Preserving corporate memory
Safeguarding and making the most of the legacy of the pioneers of the European space effort, the European University Institute (EUI) and ESA have been closely linked since the late 1980s.
This cooperation, marked by trust and excellence, has turned out to be very fruitful, whether in handling the historical archives of the European space organisations, for which the EUI is the custodian, or in ESA’s History Project, which was initially hosted at the Institute when Prof. John Krige held a chair there.
The Agency’s memory, knowledge and knowhow are embedded in these valuable resources, and their long-term preservation and controlled dissemination, for the benefit of Member States and the research community at large, is a major objective for ESA. Such a legacy represents the continuity of the European endeavour in space and testifies to the sustained commitment of founding members and key players.
ESA began to consolidate its archives in 1989, with a ‘Contrat de dépôt’ signed with the EUI (Florence, Italy). In so doing, ESA had three objectives: to safeguard the heritage of its forerunners (COPERS, CETS, ESC, ELDO, ESRO), to provide a solid archival and historical base for research on the building of a European space power, and to promote its achievements through increased transparency regarding its decision-making process and the management of its programmes.
With the EUI being one of the most attractive and stimulating world-class places of learning, this cooperation significantly enlarged the visibility of ESA within the various research communities and among EU stakeholders.
The ESA History Project was the first to exploit these historical archives. It produced an impressive result, contained in two large volumes and a collection of monographs covering the histories of ESRO and ELDO, and the history of ESA until 1987.
Its continuation draws on the archives of the Member States, to build the history of those national programmes that have sustained and complemented the international effort. This led in particular to the publication of eight additional monographs. An oral history project is also part of this initiative.
Today, the bulk of records older than 15 years on European collaboration and joint undertakings in space are preserved at the EUI. Historical archives that are in the public domain now include more than 35,000 files. The catalogue can be consulted online.
In December 1985, the Historical Archives of the European Communities (now European Union) opened in a building made available to the Italian state by the regional council of Tuscany, Villa Il Poggiolo. They were granted guarantees and immunity by the hosting country, which is a prerequisite for the deposit of ESA documents and papers, also covered by privileges and immunities.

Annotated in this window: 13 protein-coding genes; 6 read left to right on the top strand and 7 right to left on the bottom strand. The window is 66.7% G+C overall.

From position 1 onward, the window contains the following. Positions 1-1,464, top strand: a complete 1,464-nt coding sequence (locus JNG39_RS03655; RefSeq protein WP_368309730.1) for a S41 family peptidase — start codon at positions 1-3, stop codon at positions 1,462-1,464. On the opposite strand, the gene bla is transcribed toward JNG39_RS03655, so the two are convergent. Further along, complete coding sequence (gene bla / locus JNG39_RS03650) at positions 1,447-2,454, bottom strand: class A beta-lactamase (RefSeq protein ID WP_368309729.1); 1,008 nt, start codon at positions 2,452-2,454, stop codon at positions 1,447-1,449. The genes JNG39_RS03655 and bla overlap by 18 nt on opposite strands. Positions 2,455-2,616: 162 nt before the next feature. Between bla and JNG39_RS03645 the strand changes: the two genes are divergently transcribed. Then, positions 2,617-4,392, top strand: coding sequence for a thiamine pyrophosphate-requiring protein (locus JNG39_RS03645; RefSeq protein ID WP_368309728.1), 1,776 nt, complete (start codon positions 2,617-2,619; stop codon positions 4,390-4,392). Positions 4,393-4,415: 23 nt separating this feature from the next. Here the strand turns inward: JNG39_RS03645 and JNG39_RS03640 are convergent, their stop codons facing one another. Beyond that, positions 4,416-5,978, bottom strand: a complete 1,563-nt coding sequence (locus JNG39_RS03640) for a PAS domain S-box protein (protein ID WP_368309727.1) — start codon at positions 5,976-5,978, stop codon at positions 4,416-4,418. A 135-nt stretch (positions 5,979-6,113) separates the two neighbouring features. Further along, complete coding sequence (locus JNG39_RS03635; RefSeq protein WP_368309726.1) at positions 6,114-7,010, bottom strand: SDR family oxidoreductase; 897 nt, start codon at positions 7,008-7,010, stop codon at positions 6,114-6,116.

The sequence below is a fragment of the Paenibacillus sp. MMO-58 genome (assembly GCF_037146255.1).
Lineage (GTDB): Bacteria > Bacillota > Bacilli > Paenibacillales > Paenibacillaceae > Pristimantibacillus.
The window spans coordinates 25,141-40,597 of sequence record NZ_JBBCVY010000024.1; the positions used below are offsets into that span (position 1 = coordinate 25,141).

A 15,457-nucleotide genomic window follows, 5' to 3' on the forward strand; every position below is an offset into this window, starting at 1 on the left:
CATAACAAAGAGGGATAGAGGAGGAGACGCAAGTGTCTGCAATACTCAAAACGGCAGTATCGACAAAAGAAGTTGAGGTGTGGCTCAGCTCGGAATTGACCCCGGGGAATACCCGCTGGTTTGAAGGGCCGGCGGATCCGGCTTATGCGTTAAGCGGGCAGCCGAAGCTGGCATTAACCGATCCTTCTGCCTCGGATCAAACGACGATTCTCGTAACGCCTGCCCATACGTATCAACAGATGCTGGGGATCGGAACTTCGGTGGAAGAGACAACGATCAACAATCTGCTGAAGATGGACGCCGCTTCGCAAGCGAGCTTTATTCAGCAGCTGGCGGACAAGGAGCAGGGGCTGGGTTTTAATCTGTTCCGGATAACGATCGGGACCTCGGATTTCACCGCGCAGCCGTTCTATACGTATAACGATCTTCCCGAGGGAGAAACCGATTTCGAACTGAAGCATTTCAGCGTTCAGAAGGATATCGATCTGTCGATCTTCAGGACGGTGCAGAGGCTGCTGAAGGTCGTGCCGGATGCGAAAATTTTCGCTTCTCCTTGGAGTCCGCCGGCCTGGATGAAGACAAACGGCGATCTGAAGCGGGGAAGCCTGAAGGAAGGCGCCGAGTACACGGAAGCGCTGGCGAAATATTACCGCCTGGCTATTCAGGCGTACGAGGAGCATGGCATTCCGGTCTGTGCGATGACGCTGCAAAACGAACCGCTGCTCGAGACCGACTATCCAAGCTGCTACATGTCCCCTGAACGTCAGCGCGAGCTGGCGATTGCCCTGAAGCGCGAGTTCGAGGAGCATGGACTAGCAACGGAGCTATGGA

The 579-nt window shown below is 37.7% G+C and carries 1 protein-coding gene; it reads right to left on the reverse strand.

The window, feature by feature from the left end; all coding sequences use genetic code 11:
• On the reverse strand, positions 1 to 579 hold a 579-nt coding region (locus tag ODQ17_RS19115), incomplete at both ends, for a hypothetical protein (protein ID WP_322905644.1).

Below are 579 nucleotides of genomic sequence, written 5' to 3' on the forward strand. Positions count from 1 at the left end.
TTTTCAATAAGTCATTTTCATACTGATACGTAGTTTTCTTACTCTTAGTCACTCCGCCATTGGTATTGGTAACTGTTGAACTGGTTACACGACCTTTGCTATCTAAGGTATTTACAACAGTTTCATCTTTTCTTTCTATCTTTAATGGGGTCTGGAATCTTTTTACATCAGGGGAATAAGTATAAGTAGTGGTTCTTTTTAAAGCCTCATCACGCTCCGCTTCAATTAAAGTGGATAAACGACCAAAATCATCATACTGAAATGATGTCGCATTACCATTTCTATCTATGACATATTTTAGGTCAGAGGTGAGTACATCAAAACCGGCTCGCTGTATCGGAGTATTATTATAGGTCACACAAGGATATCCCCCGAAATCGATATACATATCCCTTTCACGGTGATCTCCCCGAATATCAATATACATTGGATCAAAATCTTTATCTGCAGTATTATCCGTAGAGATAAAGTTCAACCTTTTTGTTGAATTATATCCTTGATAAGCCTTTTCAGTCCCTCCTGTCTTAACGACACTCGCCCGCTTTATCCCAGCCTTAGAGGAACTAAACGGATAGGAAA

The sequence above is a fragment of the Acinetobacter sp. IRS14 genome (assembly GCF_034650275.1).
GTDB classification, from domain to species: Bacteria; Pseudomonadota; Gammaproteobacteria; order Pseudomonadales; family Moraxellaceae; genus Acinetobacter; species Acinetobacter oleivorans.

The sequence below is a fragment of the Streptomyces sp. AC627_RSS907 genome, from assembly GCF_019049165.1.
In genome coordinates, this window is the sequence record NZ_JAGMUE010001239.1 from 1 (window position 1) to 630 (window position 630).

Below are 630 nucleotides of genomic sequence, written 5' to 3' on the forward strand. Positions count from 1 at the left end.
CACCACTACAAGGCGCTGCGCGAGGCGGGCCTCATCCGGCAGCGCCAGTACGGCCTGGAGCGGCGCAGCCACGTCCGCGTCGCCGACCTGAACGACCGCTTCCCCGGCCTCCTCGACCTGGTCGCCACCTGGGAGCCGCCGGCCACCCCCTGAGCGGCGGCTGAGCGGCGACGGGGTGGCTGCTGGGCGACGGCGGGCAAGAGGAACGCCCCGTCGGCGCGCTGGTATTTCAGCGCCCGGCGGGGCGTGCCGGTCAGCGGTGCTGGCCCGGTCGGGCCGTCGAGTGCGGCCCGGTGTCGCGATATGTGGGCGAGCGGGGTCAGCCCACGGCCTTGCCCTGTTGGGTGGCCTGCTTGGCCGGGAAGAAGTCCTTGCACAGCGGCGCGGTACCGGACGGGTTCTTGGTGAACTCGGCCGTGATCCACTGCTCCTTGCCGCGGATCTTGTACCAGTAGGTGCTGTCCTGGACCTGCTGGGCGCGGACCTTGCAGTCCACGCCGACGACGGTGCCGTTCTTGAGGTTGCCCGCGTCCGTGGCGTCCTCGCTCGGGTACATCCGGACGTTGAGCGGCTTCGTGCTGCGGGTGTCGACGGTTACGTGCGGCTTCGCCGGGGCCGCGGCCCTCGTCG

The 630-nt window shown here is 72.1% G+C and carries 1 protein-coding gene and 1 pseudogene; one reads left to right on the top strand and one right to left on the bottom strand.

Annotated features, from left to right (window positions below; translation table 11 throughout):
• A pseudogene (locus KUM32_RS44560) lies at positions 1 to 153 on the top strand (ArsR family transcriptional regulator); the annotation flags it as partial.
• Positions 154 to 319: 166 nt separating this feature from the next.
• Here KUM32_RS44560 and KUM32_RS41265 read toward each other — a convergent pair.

In 2009, the documents held in this villa occupied 5500 m of shelving, which was the maximum space available. The decision was made to transfer the archives to a more spacious building, the highly prestigious Villa Salviati. The new site, which has twice the archival capacity, will have state-of-the-art means of conservation and consultation.
Villa Salviati was acquired and subsequently restored by the Italian government to accommodate the Archives and the Robert Schuman Centre. On 17 December 2009, the new premises were officially inaugurated in the presence of the President of Italy, Giorgio Napolitano.
Evoking the complex genesis of the project, EUI President Yves Mény underlined the necessity to preserve and transmit the cultural heritage of Europe, and invited decision-makers to make the most of the high-level research work produced within the EUI.
Miguel Angel Martínez, Vice-President of the European Parliament, mentioned his profound emotion to be standing in a place so ‘chargée d’histoire’. He was referring not only to the Florentine Renaissance, which changed the face and fate of Europe, but also to the memory of the founding fathers of the European Communities ‘qui l’ont pacifiée’. All the speakers expressed the hope that the inspirational spirit of the pioneers would instil in future generations the political will to develop and unify Europe, to solve recurrent problems and face the challenges ahead.
Josep Borrell, former President of the European Parliament and leading now the future of the EUI, summarised those challenges: “We must be aware of the fact that climate change, growing competition from emerging economies, mass migration, energy and food crises, trade and financial liberalisation, international terrorism and rising inequality are transforming the lifestyles of European citizens and opening windows of opportunity for us to tackle these global challenges successfully.”
No doubt the cooperation between the ESA and the EUI will be successful in the next decade and that brainstorming, cross-fertilisation and tangible results in research and development will prove beneficial to decision-makers and European citizens.